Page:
Test debut England v Australia at The Oval, Sep 6-8, 1880
Last Test England v Australia at Lord's, Jul 16-17, 1888
First-class span 1877-1893

Frank Penn (1851-1916) Test Cap No:27

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Full name Frank Penn
Born March 7, 1851, The Cedars, Lee, Lewisham, London
Died December 26, 1916, Bifrons, Patrixbourne, Kent (aged 65 years 294 days)
Major teams England, Kent
Batting style Right-hand bat

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Frank Penn, the famous Kent batsman of a generation back, died on the 26th of December at his home, Bifrons, near Canterbury. Though little of nothing had been seen of him in the cricket field for 35 years he was far indeed from forgotten. Born at Lewisham on March 7, 1851, Mr. Penn had a short but very brilliant career, ranking for several years among the finest batsmen of his day. He had a free, commanding style, and combined strong defence with splendid hitting. Stepping out of ordinary club cricket into first-class matches, he was, from the beginning, thoroughly at home in his new surroundings. He began to play for Kent in 1875, and in the following year he was seen at Lord's for the first time, scoring 44 and 35 for M.C.C. against Yorkshire. No doubt was felt as to his class. Indeed he made such an impression that he was picked for Gentlemen against Players in 1876, both at the Oval and Lord's. Thenceforward he was in the front rank. Unfortunately, his health gave way just when he was at the height of his fame.

Frederick Morley (1850-1884) Test Cap No:26

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Full name Frederick Morley
Born December 16, 1850, Sutton-in-Ashfield, Nottinghamshire
Died September 28, 1884, Sutton-in-Ashfield, Nottinghamshire (aged 33 years 287 days)
Major teams England, Nottinghamshire
Batting style Left-hand bat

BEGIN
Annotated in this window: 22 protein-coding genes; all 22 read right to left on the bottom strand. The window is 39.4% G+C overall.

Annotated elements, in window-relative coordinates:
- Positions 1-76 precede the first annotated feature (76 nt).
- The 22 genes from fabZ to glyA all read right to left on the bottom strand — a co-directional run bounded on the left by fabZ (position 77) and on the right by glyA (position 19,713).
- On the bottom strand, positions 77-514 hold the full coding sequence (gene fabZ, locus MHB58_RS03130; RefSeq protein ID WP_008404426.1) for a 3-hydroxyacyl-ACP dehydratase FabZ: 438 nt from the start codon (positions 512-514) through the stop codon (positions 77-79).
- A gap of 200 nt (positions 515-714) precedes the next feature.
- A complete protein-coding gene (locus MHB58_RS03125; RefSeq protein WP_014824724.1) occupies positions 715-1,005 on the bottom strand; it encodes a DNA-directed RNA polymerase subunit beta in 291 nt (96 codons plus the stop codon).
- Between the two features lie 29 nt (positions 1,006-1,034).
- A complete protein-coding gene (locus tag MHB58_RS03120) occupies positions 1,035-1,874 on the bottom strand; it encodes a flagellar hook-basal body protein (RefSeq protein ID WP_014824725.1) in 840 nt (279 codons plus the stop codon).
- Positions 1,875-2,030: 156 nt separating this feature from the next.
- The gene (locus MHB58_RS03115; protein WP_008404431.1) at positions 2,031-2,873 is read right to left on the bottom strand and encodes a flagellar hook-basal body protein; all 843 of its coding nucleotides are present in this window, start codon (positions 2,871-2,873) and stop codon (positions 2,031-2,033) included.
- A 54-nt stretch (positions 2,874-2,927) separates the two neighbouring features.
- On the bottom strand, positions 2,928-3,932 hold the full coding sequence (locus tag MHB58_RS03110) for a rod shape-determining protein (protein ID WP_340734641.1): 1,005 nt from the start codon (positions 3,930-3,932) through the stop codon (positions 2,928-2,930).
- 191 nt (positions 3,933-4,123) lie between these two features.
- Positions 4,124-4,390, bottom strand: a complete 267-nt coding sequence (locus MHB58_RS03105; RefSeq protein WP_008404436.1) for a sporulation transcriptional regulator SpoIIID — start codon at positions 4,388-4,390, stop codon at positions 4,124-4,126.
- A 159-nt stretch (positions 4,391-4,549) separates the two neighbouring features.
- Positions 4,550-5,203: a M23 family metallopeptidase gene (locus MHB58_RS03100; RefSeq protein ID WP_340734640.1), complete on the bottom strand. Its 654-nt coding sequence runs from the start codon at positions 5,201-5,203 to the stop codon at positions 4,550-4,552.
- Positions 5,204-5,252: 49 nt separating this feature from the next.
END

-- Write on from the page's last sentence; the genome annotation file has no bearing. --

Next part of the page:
Bowling style Left-arm fast

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At his peak, Fred Morley was regarded as the fastest bowler in England. A left-armer, what he lacked in height he more than made up for in accuracy and in a 13-year career he took more than 1200 first-class wickets. His batting is best forgotten and he was also something of a liability in the field. But with the ball he was devastating. He took 100 wickets in a season seven times, and in 1878 took 197 at 12.16. A year earlier, he had taken 13 for 14 for MCC against Oxford University (who were bowled out for 12) and in 1878 he took 15 for 35 on a bad pitch for Nottinghamshire against Kent. In 1879-80 he toured Canada and the USA with Richard Daft and returned with 100 wickets at 3.54.

Alfred Lyttelton (1857-1913) Test Cap No:25

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Full name Alfred Lyttelton
Born February 7, 1857, Westminster, London
Died July 5, 1913, Marylebone, London (aged 56 years 148 days)
Major teams England, Cambridge University, Middlesex
Batting style Right-hand bat
Bowling style Right-arm slow (underarm)
Fielding position Wicketkeeper

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Alfred Lyttelton was one of the best amateur sportsmen of his generation and came from a family who excelled at sport - seven of his brothers played either first-class or good club cricket. He made his mark at Eton and then Cambridge as one of the best amateur wicketkeepers in the country, standing up without a long-stop in an era when that was rare, and in 1878 was in the Cambridge XI that beat the Australians. He played in four of the first five Tests against Australia in England in 1880, 1882 and 1884, and in his last appearance took of his pads and, bowling underarm lobs, took 4 for 8 on the second morning.

He was the first man to play football and cricket for England, but sport was only ever a pastime and he retired by the time he was 28 to further his political ambitions. He later became an MP and Colonial Secretary, possibly helped by the fact he was appointed by Arthur Balfour, his brother-in-law. He was also president of the MCC in 1898.